Dan didn’t come back that night, and I don’t know where he ended up. It was heavy on my heart. About a day or two later, I noticed the similarity between that experience and a couple parables of Jesus. The first was the Wedding Banquet in Matthew 22. The royal father of the groom prepared a feast, but after having his invitations met with hostility by everyone on his original guest list, he opened the doors to anyone who would come, “good or evil.” The banquet hall was finally full, but one person at the party was not dressed in wedding clothes. The father of the groom ordered the servants to ‘Bind him hand and foot, and throw him into the outer darkness…”
Until this happened, the parable had always seemed like pure allegory to me. I realize that people are thrown out of parties all the time, but the abrupt judgment against the fellow who hadn’t come dressed seemed too contrived. Jesus was just making a point, right? However, my expulsion of Dan into the night was pretty quick. I had just done it without giving too much thought.
The second parable also involves a wedding. People call it the Parable of the Ten Virgins and it’s in Matthew 25. A group of young women, sort of like bridesmaids, were supposed to be ready for the return of the groom, and being ready meant having a lamp in case he arrived at night. The guy was taking his sweet time, and all the virgins fell asleep. Suddenly, he shows up at midnight ready for his bride. Five of the virgins had brought lamp oil, but the other five had not. They didn’t even think to buy it until the wedding was upon them. Turns out, it was already too late. By the time they found some oil, they were shut out of the wedding feast. The five with oil were inside, probably sitting with the wedding party at that table that gets to eat cake first. In fact, the bridegroom claimed not to know them.
Again, we have someone not ready for the wedding. Jesus finishes the story with “Keep watch, because you do not know the day or the hour.”
So that night with Dan, I had played the servant in a wedding parable of my own. I threw someone out into the street and I shut the door on him. Why? The wedding night was upon us, and he wasn’t ready to be part of it.
If you know anything about Christianity, you’ve figured out that the bridegroom in those parables is Jesus returning for his bride, the church. He tells us that no one knows when that will be. It comes “like a thief in the night,” unexpectedly. Jesus says, even he himself doesn’t know the day. Only the Father knows. So what counts as not being ready?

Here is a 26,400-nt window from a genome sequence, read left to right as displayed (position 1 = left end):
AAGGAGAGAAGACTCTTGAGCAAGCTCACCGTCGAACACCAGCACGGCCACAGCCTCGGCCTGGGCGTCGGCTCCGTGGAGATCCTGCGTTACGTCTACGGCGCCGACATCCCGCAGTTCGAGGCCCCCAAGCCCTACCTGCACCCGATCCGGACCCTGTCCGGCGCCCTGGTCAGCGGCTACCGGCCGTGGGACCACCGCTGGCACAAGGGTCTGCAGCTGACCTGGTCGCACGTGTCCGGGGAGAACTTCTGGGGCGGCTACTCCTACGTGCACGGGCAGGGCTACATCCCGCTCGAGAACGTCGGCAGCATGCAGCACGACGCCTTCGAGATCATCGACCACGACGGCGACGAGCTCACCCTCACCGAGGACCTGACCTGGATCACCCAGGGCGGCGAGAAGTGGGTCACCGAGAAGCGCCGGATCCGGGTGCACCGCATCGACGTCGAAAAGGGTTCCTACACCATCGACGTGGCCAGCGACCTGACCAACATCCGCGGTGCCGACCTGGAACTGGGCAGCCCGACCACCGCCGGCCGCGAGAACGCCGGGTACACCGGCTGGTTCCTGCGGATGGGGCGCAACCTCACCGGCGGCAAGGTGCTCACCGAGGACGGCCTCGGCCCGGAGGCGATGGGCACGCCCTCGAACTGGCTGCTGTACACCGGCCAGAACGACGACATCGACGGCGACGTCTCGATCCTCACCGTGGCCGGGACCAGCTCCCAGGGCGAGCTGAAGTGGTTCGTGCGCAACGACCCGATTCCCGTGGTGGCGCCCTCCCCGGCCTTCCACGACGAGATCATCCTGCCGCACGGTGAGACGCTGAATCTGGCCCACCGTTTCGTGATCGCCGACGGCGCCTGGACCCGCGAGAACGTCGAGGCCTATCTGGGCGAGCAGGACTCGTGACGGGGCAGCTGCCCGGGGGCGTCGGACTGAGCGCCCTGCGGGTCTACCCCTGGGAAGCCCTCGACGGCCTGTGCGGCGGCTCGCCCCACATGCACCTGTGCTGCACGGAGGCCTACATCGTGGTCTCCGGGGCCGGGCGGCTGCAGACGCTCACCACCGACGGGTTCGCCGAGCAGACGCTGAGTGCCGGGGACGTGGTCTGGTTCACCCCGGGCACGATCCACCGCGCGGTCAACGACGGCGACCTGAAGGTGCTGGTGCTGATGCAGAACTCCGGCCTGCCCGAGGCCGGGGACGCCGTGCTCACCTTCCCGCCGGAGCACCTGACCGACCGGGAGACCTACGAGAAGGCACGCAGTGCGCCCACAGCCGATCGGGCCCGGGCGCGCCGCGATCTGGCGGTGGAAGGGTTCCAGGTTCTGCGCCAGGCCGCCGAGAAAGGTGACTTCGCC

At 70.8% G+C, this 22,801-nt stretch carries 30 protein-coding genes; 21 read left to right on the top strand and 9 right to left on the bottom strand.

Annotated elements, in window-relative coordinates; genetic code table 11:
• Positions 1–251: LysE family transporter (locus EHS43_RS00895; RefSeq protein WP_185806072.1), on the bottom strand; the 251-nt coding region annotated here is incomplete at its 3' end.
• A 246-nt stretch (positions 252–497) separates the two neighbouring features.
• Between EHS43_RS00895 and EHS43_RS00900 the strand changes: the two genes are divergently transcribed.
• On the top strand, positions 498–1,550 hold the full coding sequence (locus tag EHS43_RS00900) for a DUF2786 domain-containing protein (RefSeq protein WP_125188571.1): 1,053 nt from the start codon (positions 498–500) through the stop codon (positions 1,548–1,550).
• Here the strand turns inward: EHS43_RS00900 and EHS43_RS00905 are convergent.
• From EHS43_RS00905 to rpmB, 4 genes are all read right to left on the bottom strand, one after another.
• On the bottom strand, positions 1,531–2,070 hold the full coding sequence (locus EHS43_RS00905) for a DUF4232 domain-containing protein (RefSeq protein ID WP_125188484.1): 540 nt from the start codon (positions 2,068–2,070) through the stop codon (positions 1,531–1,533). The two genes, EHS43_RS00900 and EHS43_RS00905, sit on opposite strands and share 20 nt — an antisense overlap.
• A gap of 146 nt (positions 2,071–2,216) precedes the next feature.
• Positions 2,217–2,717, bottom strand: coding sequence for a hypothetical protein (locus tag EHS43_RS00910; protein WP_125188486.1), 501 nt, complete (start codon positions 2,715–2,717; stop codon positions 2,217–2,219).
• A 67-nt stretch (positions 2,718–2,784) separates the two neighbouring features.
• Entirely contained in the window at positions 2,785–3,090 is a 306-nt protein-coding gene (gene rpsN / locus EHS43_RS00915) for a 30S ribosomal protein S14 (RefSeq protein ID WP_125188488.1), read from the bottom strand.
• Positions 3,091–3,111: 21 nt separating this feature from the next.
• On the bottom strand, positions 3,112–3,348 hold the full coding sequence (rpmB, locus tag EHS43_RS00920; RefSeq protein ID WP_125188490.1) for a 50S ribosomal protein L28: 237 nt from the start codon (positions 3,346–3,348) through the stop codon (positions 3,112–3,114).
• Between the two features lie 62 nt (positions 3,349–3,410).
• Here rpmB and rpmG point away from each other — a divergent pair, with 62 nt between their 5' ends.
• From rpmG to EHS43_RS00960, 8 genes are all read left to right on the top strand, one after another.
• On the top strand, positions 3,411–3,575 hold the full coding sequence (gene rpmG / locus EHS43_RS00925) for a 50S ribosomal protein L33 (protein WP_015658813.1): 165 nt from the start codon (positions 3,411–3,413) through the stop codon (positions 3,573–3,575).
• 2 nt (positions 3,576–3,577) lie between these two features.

A legalistic person will assume that Dan wasn’t ready because he was drunk, and being drunk is a sin. No. In fact, I think being drunk on the Day of the Lord won’t count against you. If things get as bad as they’re supposed to, a lot of people will turn to drinking. I imagine Christians world-wide will be caught in various embarrassing circumstances. In the two parables, the outcasts were unready in the same way. The wedding clothes and the lamp oil represent the same thing: The grace of Jesus. The only way to be prepared is accept Jesus’s work on the cross, to believe in his death and resurrection. No amount of being righteous can make that happen. Being sober at the time counts for nothing in that regard. Why didn’t the bridegroom know the five virgins? They weren’t filled with his Spirit prior to his arrival. They had no oil in their lamps, and therefore no light. Remember the spiritual, “Give me oil in my lamp, keep me burning…” Why didn’t the kingly father like the wedding guest? He hadn’t put on the salvation of Jesus, which is sometimes referred to as “spotless” garments in songs or as “fine linen bright and pure” (Revelation 19:8). Again and again, Jesus illustrates that grace is all you have. It’s the only way to prepare.
Dan just wasn’t ready because the day had caught him unexpectedly. He was oblivious to the preparations and wedding plans that had occupied most of us for the weeks prior. Really, Dan could have crashed out drunk on Jim’s couch any night prior to the wedding. Like I said, Jim loved Dan, and he was worried about him. Any night prior he could have helped him. But the wedding night- that was the end of Jim’s bachelor days. He had a bride, and he couldn’t drop everything and go like he used to.
That’s the part that sticks in my mind. When Jesus comes for his bride, the time to get ready is over. We can’t change clothes, we can’t buy oil, we can’t get in.
The good news for Dan is that it was just an earthly wedding, and not the big one for all of the church. The darkness I’d had thrown him into wasn’t Hell. It was just Clarksburg. And Dan himself, even though he struggles with addiction, is a believer. Part of why he’d come to the Mission in the first place was to find help. He wanted to be sober, but as any recovering alcoholic knows, the struggle is never over. So even though Dan and I had played our roles that night, both of us have what we need to come to the real wedding. We’re the church, the bride of Christ. And both of us have time (at least a little) to learn to “keep watch.”
Sometimes, when I picture the Wedding of the Lamb from Revelation 19, I see myself hanging out Dan, Jim, Albani, and Lauren. We’re dressed in fine linen and having a drink.